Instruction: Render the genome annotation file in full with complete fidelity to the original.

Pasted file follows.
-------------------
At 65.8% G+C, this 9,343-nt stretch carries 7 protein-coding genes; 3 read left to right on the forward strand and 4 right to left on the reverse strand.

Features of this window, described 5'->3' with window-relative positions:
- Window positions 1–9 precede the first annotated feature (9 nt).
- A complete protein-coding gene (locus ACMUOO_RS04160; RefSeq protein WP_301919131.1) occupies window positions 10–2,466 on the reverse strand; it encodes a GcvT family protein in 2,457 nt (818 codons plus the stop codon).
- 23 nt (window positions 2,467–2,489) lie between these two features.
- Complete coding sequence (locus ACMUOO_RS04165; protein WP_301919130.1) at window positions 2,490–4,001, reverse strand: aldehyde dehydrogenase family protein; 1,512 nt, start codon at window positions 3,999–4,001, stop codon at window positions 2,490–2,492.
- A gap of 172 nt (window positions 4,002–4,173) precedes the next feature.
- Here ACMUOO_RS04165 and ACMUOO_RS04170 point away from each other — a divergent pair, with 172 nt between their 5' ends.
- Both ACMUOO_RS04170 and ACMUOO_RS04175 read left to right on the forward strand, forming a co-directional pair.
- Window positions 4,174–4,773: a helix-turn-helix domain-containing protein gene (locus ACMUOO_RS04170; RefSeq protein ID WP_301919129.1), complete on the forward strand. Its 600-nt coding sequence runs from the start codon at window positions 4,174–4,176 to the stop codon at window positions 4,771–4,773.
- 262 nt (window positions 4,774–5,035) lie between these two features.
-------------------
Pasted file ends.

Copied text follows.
At 65.8% G+C, this 9,343-nt stretch carries 7 protein-coding genes; 3 read left to right on the forward strand and 4 right to left on the reverse strand.

Features of this window, described 5'->3' with window-relative positions:
- Window positions 1–9 precede the first annotated feature (9 nt).
- A complete protein-coding gene (locus ACMUOO_RS04160; RefSeq protein WP_301919131.1) occupies window positions 10–2,466 on the reverse strand; it encodes a GcvT family protein in 2,457 nt (818 codons plus the stop codon).
- 23 nt (window positions 2,467–2,489) lie between these two features.
- Complete coding sequence (locus ACMUOO_RS04165; protein WP_301919130.1) at window positions 2,490–4,001, reverse strand: aldehyde dehydrogenase family protein; 1,512 nt, start codon at window positions 3,999–4,001, stop codon at window positions 2,490–2,492.
- A gap of 172 nt (window positions 4,002–4,173) precedes the next feature.
- Here ACMUOO_RS04165 and ACMUOO_RS04170 point away from each other — a divergent pair, with 172 nt between their 5' ends.
- Both ACMUOO_RS04170 and ACMUOO_RS04175 read left to right on the forward strand, forming a co-directional pair.
- Window positions 4,174–4,773: a helix-turn-helix domain-containing protein gene (locus ACMUOO_RS04170; RefSeq protein ID WP_301919129.1), complete on the forward strand. Its 600-nt coding sequence runs from the start codon at window positions 4,174–4,176 to the stop codon at window positions 4,771–4,773.
- 262 nt (window positions 4,774–5,035) lie between these two features.